I am using today’s post to figure out if I should assign A. S. Byatt’s novel The Children’s Book in my British fantasy course this fall. It fits my theme as it features artistic families in late Victorian and Edwardian England who are in love with the fantastic, which they work into their short stories, their puppet shows, and their ceramics. Byatt mentions many of the works and authors I plan to assign, including Midsummer Night’s Dream, Alice in Wonderland, Christina Rossetti’s Goblin Market, Tennyson’s Idylls of the King, William’s Morris’s The Wood Beyond the World, Barrie’s Peter Pan, Graham’s The Wind in the Willows, novels by E. Nesbitt and George MacDonald, Kipling’s Puck of Pook’s Hill, and essays by Freud and Jung.
The problem is that students generally don’t like Byatt, who can be a bit bloodless. I love the way that she fills her novels with allusions to literature and grapples with the artistic, intellectual and political currents of the time, but I admit that she is overly casual with her characters, a number of whom she seems to drop almost at random. By the end, it’s not clear why we should care more about those who are still around than those who have disappeared.
In short, my dilemma is whether to teach a 675-page book that is strong on ideas but short on compelling narrative.
On the plus side, the ideas touch on a number of themes I plan to emphasize. Children’s Book helps explain why this period in English history was a golden age of fantasy. Fantasy could operate as a reaction to industrialism and environmental degradation, as a protest against urban squalor, laissez faire capitalism, and large wealth inequality, and as a longing for mysticism and England’s pagan past in the face of science and establishment religion.
Olive, one of the main characters, writes fantasy stories to capture her journey from impoverished coal miner’s daughter to wife of a well-off Fabian socialist. She also uses her stories to try to understand the otherness of her children. Another artist raised in abject poverty, Philip, finds refuge in the beautiful pagan art works in the British Museum. Tom, Olive’s oldest son, is sexually assaulted by bullies in his school and tries to deal with the trauma by retreating into a world of wild boy natural innocence. (A story his mother writes for him describes him as a boy with no shadow—which is to say [applying the theories of Jung, which the book alludes to], he is unable to cope with humanity’s shadow side.)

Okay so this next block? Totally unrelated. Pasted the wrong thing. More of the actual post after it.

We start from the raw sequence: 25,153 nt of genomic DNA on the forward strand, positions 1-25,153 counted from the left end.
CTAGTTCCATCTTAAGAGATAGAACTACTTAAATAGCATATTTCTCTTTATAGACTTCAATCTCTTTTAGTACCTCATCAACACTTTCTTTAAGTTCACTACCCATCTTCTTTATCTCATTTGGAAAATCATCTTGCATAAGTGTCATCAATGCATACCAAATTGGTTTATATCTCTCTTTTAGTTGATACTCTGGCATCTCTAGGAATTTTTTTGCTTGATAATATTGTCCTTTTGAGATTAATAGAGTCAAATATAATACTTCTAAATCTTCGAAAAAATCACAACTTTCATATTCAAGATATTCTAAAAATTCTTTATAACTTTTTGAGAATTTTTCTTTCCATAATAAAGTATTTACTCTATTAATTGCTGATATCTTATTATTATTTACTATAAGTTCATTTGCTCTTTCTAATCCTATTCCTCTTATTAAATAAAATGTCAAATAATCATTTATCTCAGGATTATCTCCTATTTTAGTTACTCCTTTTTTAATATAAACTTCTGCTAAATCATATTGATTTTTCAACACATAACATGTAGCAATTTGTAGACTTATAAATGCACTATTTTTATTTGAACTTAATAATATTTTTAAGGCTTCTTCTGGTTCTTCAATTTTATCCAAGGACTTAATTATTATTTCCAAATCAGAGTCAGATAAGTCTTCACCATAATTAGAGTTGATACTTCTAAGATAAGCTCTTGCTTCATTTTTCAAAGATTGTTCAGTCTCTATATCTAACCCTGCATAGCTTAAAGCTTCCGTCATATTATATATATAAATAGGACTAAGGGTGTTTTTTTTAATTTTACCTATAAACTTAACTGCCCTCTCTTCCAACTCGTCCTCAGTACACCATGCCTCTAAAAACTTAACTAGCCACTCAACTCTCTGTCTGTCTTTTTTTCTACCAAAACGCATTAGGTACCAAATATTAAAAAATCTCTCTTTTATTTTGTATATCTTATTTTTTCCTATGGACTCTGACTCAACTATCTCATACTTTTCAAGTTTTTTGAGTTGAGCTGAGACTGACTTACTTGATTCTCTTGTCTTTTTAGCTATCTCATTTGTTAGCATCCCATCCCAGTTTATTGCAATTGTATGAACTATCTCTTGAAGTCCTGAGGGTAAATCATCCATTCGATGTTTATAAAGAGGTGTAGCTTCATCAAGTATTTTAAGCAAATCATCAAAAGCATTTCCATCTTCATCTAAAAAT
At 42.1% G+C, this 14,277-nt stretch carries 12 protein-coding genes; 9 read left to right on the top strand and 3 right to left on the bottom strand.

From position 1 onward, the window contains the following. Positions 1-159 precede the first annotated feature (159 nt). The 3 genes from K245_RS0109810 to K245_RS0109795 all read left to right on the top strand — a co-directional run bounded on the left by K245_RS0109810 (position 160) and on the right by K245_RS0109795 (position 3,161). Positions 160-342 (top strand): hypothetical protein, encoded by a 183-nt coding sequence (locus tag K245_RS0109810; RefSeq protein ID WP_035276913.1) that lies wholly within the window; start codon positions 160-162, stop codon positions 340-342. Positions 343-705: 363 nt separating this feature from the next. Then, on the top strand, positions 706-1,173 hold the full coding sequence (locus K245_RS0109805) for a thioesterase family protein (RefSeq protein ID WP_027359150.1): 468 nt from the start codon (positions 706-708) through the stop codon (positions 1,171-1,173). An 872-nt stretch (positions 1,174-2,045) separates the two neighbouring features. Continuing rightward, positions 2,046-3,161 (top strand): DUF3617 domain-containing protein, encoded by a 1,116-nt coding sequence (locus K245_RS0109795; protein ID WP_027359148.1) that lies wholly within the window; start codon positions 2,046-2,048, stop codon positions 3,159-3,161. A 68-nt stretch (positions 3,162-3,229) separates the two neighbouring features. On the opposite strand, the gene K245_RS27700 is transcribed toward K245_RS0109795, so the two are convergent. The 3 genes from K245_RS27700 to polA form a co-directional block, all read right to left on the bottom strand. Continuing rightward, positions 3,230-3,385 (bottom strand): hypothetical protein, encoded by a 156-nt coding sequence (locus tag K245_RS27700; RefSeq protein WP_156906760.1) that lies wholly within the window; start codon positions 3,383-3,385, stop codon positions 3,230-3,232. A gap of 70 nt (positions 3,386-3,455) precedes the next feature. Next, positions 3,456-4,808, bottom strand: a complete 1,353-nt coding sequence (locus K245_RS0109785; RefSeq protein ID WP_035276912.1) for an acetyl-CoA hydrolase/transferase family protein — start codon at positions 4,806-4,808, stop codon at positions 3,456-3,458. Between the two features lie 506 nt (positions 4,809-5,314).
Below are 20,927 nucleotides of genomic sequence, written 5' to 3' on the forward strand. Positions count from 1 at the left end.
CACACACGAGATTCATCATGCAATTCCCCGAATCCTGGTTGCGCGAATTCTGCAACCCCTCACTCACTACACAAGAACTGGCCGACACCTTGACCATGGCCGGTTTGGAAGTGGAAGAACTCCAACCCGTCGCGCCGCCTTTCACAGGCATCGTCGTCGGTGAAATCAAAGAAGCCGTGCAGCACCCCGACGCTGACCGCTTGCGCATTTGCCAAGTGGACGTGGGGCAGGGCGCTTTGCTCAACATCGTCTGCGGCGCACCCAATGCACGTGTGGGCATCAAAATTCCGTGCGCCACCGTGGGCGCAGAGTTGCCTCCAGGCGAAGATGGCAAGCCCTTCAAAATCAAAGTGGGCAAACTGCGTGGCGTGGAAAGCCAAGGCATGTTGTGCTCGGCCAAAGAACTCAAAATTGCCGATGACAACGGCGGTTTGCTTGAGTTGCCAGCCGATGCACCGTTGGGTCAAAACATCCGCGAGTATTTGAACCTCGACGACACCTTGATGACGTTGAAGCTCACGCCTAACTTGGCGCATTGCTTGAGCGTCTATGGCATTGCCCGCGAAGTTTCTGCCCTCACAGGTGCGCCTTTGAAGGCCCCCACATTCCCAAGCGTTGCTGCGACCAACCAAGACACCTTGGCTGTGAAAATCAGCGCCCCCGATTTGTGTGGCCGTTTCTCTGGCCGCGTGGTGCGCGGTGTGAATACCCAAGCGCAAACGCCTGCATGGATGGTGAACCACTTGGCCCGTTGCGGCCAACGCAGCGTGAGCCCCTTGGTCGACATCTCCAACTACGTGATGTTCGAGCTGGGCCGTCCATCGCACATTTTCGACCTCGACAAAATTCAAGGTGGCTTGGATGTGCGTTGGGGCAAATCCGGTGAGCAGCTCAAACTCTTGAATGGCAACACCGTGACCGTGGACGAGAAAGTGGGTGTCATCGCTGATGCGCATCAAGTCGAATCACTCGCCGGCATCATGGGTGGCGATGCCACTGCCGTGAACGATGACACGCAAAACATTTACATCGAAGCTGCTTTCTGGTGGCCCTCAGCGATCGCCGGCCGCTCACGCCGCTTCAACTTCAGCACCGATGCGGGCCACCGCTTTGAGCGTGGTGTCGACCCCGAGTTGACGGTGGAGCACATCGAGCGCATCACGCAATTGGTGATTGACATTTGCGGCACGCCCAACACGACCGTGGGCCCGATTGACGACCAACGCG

The Fabians, longing for a more egalitarian society as well as freedom from Victorian constraints (including sexual restraints), feel liberated by midsummer rituals where they imagine themselves as the fairies and lovers in Shakespeare’s comedy. And then, when World War I descends upon them, one of the characters turns to fantasy (as Tolkien would) for a refuge from the horrors of the war.
In one of my favorite passages, Julian, an Oxford student studying pastoral poetry, thinks of Alice through the Looking Glass after he is wounded in France:
Julian was blown backwards by the explosion of a shell and lost consciousness, lost his mind, he thought, when he found himself lying on the earth near a field ambulance and could not remember who he was, or how he had come there. He had a shallow owund across his skull, and scattered shrapnel embedded in his flesh. He said, when they came to dress his wound, “Who am I?! and the oederly went through his pockets and told him he was Lieutenant Julian Cain.
He remembered, for some reason, very clearly, the Wood in Through the Looking-Glass, where things have no names, neither trees, nor creatures, nor Alice herself. He lay there, swimming in morphine, and thought about names.
Here’s the relevant passage from the Lewis Carroll novel:
“Well, at any rate it’s a great comfort,” [Alice] said as she stepped under the trees, “after being so hot, to get into the — into the — into what?” she went on, rather surprised at not being able to think of the word. “I mean to get under the — under the — under this, you know!” putting her hand on the trunk of the tree. “What does it call itself? I do believe it’s got no name — why, to be sure it hasn’t!”
She stood silent for a minute, thinking: then she suddenly began again. “Then it really has happened, after all! And now, who am I? I will remember, if I can! I’m determined to do it!” But being detemined didn’t help her much, and all she could say, after a great deal of puzzling, was, “L, I know it begins with L!”
Just then a Fawn came wandering by: it looked at Alice with its large eyes, but didn’t seem at all frightened. “Here then! Here then!” Alice said, as she held out her hand and tried to stroke it: but it only started back a little, and then stood looking at her again.
“What do you call yourself?” the Fawn said at last. Such a soft sweet voice it had!
“I wish I knew!” thought poor Alice. She answered, rather sadly; Nothing, just now.”
The passage gets at Carroll’s longing for an Edenic pre-language existence since, once Alice and the Fawn get their language back, it realizes that she is a human being and flees.
Byatt notes that fantasy flourishes in the most desolate of soils:
Thinking of Alice, some book lover had named trenches for the stories: there were Walrus Trench, Gimble Trench, Mimsy Trench, Borogrove, Dum and Dee. There was Image wood somewhere. Where had that come from? He had seen Peter Pan Trench, Hook Capse and Wendy Cottage. There were some other joker’s poetry but he could weave them into cat’s cradles of his own these ephemeral words in a world where nothing held its shape in the blast.
Fantasy is a fascinating topic to study since it can thrive equally well in the halcyon years before the horrors of trench warfare and then grow out of the horrors of the war as well (Lord of the Rings being the most famous instance). I’m leaning against using Byatt in my course, however. There’s too much good fantasy to read in its stead.